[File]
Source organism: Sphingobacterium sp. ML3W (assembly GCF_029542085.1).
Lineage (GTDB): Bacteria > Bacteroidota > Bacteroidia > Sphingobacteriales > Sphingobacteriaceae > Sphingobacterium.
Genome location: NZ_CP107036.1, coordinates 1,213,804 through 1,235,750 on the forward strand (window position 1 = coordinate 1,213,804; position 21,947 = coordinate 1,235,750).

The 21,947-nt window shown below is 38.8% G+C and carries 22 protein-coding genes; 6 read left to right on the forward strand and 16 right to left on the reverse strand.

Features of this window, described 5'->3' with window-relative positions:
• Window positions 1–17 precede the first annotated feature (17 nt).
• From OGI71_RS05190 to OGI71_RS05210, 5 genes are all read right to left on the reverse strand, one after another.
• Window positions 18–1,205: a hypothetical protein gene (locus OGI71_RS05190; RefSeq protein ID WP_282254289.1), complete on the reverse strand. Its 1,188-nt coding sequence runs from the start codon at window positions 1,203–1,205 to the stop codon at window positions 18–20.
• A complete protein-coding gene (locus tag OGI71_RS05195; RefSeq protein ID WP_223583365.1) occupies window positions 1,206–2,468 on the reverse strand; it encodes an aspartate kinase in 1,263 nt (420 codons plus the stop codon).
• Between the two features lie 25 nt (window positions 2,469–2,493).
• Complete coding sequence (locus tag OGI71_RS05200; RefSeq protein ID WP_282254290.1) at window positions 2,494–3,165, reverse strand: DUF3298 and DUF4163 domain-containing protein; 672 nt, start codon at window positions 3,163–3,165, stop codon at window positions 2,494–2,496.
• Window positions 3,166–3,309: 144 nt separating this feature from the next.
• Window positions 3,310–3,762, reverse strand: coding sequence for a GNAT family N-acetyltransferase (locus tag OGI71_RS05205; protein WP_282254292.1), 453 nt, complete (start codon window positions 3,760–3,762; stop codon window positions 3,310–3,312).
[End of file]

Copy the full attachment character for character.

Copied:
Source organism: Sphingobacterium sp. ML3W (assembly GCF_029542085.1).
Lineage (GTDB): Bacteria > Bacteroidota > Bacteroidia > Sphingobacteriales > Sphingobacteriaceae > Sphingobacterium.
Genome location: NZ_CP107036.1, coordinates 1,213,804 through 1,235,750 on the forward strand (window position 1 = coordinate 1,213,804; position 21,947 = coordinate 1,235,750).

The 21,947-nt window shown below is 38.8% G+C and carries 22 protein-coding genes; 6 read left to right on the forward strand and 16 right to left on the reverse strand.

Features of this window, described 5'->3' with window-relative positions:
• Window positions 1–17 precede the first annotated feature (17 nt).
• From OGI71_RS05190 to OGI71_RS05210, 5 genes are all read right to left on the reverse strand, one after another.
• Window positions 18–1,205: a hypothetical protein gene (locus OGI71_RS05190; RefSeq protein ID WP_282254289.1), complete on the reverse strand. Its 1,188-nt coding sequence runs from the start codon at window positions 1,203–1,205 to the stop codon at window positions 18–20.
• A complete protein-coding gene (locus tag OGI71_RS05195; RefSeq protein ID WP_223583365.1) occupies window positions 1,206–2,468 on the reverse strand; it encodes an aspartate kinase in 1,263 nt (420 codons plus the stop codon).
• Between the two features lie 25 nt (window positions 2,469–2,493).
• Complete coding sequence (locus tag OGI71_RS05200; RefSeq protein ID WP_282254290.1) at window positions 2,494–3,165, reverse strand: DUF3298 and DUF4163 domain-containing protein; 672 nt, start codon at window positions 3,163–3,165, stop codon at window positions 2,494–2,496.
• Window positions 3,166–3,309: 144 nt separating this feature from the next.
• Window positions 3,310–3,762, reverse strand: coding sequence for a GNAT family N-acetyltransferase (locus tag OGI71_RS05205; protein WP_282254292.1), 453 nt, complete (start codon window positions 3,760–3,762; stop codon window positions 3,310–3,312).